# Undo the Linux trash command

Can we undo operations done in a terminal, for example, file deletion through rm?

Solutions obtained:

1. Aliasing
2. Undelete utilities
3. Backup utilities
4. LibTrash
5. Versioning (FUSE)
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On rm: It unlinks a file from it's inode. The question: "Where do files go when the rmcommand is issued" -> unix.stackexchange.com/questions/10883/… might also be a good read for you. – erch Dec 8 '13 at 15:52

There is no general "undo" for every operation in terminal.  If you wish to recover a file after using rm you will need to look into recovery software.

An option to prevent you from future mistakes is to make aliases for alternative commands to remove files.  Add them to your ~/.bashrc and get into the habit of using them instead of rm.

1. alias rmi='rm -i'

If you use rmi, you will be prompted for confirmation of future deletes.  Try to avoid developing the habit of pressing y immediately after you issue an rmi command, as that will defeat the purpose.

2. You could also move files deleted by the trsh command in terminal to your recycle bin (on KDE and Gnome):

alias trsh='mv --target-directory="$HOME/.Trash"'  If you use trsh, you will have a limited "undelete" capability. Beware that trsh dir1/file1 dir2/file1  may still cause unrecoverable data loss. - +1 for a much better answer than mine =) – The How-To Geek Aug 28 '09 at 6:27 the second alias is very, very smart. +1. – LiraNuna Aug 28 '09 at 7:58 trash() { mv$@ ~/.Trash; } # bash function, not an alias. Changing the expected behavior of rm is a bad idea, IMHO. – Richard Hoskins Aug 28 '09 at 12:43
The risk with aliasing rm to rm -i is that you get used to the safety net that it gives you. Then you go onto another machine, which doesn't have that alias... – Dentrasi Aug 29 '09 at 9:35
For the reasons that Richard and Dentrasi mention, I prefer to create a custom function or to alias rmi -> rm -i. It's really a mistake to simply get in the way of an existing program by aliasing over it. – Telemachus Aug 31 '09 at 2:15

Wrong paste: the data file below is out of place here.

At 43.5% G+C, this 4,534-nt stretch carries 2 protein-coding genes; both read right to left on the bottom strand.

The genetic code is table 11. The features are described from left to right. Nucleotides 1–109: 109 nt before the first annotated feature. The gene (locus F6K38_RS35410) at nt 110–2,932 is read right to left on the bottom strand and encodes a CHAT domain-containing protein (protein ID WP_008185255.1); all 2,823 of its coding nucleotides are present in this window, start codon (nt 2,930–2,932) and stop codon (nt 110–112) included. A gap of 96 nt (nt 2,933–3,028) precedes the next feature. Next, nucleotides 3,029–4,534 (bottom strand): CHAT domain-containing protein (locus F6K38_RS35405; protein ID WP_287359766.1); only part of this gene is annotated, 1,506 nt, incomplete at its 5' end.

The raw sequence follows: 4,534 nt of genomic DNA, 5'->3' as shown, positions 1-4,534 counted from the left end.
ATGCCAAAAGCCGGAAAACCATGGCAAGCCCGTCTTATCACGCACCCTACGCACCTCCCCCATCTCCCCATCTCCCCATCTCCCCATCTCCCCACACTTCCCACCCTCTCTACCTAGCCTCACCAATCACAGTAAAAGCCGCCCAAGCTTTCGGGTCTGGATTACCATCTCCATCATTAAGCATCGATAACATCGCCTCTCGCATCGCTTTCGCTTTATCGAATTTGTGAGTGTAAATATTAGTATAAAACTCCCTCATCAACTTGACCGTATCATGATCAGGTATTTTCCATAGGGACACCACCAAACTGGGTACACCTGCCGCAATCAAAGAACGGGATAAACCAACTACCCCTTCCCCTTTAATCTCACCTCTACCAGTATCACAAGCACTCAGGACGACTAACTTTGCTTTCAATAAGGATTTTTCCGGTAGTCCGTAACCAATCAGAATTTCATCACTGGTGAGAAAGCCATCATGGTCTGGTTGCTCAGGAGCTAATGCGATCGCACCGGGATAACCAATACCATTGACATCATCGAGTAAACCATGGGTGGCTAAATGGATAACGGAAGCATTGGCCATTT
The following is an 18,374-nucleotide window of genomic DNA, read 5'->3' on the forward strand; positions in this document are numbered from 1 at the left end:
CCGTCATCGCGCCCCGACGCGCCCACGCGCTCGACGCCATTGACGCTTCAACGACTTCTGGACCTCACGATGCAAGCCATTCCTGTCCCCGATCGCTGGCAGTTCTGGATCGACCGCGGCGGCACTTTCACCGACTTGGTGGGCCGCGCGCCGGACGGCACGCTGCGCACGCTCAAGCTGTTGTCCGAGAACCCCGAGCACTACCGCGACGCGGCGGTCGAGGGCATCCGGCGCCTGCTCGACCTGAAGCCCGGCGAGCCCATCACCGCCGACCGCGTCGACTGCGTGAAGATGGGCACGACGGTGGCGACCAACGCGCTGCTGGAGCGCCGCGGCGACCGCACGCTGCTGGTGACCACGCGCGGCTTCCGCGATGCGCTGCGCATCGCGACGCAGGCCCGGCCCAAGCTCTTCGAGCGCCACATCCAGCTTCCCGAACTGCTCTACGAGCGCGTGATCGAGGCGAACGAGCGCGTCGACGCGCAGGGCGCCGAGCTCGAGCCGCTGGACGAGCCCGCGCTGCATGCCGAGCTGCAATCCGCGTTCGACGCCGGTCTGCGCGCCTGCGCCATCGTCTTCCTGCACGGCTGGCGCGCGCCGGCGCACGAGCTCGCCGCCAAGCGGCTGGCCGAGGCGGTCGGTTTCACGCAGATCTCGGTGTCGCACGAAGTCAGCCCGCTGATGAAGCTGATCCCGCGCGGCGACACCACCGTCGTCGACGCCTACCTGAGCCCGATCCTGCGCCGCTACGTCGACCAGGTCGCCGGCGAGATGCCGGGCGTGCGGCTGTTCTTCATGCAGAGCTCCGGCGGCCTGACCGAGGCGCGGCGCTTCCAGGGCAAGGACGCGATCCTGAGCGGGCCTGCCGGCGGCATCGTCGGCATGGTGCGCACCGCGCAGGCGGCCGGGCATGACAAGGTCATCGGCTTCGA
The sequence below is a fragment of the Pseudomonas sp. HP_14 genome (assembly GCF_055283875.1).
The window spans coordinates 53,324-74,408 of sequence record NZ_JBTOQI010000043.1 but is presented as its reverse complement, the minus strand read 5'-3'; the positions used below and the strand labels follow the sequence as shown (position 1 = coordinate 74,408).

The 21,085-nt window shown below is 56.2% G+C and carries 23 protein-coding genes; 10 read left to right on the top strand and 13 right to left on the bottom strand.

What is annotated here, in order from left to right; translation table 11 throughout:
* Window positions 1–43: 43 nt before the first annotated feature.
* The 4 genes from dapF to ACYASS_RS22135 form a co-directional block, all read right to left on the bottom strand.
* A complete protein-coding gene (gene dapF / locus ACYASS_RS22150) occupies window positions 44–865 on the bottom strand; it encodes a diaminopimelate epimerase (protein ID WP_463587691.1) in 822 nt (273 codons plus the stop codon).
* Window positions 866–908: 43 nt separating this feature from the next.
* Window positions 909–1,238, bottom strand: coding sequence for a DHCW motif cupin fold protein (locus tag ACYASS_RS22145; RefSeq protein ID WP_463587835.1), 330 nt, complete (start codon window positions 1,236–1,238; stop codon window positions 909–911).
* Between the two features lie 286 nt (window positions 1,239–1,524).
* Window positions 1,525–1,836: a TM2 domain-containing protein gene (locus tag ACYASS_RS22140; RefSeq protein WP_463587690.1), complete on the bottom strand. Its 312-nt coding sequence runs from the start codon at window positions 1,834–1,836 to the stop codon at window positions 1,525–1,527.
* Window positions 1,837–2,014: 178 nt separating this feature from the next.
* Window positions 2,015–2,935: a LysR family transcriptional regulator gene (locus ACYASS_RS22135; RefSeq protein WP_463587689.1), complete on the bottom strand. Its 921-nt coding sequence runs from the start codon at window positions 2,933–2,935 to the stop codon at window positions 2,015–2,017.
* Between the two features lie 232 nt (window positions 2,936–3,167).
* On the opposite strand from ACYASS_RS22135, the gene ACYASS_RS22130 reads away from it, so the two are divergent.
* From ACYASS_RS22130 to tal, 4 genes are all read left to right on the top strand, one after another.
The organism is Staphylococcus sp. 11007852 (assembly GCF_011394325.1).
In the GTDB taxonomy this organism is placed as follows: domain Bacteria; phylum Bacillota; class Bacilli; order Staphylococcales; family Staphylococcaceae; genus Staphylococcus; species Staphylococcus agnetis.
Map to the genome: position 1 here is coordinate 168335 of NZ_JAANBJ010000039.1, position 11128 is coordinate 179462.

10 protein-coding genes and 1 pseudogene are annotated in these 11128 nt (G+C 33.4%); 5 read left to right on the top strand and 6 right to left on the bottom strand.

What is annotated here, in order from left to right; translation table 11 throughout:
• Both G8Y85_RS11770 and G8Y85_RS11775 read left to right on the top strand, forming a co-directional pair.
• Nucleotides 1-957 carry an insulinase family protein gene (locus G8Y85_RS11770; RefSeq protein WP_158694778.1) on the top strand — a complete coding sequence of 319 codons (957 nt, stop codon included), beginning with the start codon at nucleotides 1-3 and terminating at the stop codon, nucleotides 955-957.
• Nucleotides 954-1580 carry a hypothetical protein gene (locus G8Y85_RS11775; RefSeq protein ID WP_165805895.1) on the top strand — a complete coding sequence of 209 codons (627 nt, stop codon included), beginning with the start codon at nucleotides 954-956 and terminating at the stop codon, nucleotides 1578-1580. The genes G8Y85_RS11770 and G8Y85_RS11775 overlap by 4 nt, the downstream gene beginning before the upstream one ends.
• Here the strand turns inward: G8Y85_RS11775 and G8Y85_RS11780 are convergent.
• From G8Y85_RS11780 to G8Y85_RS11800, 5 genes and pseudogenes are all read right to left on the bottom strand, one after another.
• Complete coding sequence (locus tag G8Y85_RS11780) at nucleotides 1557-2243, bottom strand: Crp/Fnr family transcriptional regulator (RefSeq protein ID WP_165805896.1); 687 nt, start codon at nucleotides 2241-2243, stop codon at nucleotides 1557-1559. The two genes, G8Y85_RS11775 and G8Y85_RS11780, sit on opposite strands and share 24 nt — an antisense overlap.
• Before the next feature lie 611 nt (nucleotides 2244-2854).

There is no recycle bin for the command line.

You could try some of the various undelete utilities, but there's no guarantee that they would work.

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Yes, there is a trash for the command line. See trash-cli in another answer. – Sparhawk Feb 28 '14 at 4:19
Trash-cli is so good :) and uses Trashlib, better than simply moving files. – erm3nda Jan 11 at 22:15

You could use trash-cli if you use KDE when you run a gui. This is command line utility to delete/restore using the KDE trash facilities.

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trash-cli provides also works with GNOME trash and it's designed to provide rm options compatibility (for the aliasing). – Andrea Francia Dec 2 '09 at 8:04
Don't forget to alias rm=trash so that your typical command-line screw-ups come with undo buttons. – Ryan Thompson Feb 19 '10 at 23:25
I think alias rm=trash is potentially dangerous, if there is any chance you will use someone else's system one day and forget (or ssh). Much safer to just get used to writing trash instead of rm. – Sparhawk Feb 28 '14 at 4:20

You could make rm an alias for the trash command (You will need to install trash first.) Add this to your ~/.bashrc :

alias rm='trash'